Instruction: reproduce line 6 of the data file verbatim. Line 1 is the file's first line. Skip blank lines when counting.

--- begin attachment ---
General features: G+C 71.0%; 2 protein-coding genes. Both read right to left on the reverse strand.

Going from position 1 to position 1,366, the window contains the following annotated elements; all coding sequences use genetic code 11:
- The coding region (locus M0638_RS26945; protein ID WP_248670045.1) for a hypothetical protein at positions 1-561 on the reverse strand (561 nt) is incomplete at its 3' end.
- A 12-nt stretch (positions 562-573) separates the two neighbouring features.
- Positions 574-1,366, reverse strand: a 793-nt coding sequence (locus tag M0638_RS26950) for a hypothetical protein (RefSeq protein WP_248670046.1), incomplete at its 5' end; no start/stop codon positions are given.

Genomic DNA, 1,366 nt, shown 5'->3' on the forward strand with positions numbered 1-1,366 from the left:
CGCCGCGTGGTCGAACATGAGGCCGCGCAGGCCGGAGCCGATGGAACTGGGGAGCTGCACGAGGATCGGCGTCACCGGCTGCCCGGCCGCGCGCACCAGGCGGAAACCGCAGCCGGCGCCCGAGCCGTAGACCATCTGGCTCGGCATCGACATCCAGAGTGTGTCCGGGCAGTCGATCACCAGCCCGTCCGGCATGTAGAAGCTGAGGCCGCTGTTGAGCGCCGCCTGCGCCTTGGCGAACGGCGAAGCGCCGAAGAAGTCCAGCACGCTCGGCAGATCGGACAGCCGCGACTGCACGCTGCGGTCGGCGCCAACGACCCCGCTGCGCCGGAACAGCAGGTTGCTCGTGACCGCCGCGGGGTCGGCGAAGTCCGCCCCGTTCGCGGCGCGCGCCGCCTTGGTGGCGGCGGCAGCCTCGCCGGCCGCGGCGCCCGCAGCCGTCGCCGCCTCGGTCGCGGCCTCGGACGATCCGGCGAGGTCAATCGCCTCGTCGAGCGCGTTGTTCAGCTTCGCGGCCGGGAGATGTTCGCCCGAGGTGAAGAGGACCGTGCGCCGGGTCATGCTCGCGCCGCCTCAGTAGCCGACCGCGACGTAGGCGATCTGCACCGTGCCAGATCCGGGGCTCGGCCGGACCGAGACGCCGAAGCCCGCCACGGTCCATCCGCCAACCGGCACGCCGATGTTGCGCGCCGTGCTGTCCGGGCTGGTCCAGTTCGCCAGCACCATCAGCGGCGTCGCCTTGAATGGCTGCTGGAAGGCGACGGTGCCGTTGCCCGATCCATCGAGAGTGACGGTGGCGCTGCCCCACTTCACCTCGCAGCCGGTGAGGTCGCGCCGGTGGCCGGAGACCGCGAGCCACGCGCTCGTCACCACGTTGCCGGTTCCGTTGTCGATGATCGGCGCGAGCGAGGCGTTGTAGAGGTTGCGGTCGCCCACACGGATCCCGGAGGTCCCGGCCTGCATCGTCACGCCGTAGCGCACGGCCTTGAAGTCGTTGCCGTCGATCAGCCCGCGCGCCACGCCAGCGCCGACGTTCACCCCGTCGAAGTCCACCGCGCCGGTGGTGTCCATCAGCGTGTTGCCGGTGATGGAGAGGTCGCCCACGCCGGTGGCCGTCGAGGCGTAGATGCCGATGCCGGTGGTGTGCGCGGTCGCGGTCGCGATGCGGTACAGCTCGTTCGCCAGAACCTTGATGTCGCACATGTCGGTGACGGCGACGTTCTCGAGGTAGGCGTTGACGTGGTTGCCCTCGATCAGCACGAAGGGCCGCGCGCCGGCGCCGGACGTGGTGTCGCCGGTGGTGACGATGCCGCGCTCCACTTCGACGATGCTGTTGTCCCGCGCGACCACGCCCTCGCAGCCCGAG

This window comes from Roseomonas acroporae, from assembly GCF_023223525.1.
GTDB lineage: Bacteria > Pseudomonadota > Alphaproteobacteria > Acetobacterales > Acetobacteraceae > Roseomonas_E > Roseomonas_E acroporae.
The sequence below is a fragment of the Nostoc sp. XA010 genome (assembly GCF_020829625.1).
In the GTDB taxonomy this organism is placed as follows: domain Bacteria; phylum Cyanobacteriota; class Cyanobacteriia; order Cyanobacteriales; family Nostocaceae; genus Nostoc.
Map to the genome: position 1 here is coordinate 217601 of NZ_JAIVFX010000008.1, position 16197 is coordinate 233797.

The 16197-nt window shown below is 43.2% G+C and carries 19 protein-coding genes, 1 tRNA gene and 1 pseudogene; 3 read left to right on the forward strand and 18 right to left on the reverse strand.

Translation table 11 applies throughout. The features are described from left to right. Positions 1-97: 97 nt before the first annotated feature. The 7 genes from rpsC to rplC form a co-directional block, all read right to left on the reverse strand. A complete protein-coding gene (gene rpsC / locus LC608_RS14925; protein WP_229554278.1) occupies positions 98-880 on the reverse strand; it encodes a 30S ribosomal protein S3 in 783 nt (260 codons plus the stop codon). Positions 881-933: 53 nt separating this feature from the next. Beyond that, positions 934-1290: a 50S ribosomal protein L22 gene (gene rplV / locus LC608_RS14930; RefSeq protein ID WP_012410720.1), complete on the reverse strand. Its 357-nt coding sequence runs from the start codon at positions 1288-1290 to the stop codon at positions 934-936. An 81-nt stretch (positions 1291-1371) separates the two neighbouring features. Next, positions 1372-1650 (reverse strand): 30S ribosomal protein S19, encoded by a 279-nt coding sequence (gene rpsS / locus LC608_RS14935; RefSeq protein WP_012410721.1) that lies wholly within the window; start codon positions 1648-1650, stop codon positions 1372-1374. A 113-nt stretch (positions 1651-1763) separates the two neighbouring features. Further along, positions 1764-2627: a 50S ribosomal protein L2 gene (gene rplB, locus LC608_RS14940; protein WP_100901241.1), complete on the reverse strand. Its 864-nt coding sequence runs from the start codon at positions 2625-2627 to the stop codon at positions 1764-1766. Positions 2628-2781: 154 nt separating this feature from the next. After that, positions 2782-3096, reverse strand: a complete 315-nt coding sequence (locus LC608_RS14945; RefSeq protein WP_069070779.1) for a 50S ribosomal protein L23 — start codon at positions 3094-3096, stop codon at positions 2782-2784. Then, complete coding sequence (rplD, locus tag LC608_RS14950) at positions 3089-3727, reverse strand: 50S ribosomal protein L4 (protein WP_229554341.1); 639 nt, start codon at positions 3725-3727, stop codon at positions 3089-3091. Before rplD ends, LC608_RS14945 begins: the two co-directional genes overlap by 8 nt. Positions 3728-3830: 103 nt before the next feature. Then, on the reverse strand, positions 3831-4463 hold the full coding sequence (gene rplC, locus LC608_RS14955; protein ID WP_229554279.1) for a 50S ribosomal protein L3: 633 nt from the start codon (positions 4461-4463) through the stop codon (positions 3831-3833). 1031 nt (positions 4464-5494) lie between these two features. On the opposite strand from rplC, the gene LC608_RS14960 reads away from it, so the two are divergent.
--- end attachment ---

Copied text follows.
Genomic DNA, 1,366 nt, shown 5'->3' on the forward strand with positions numbered 1-1,366 from the left: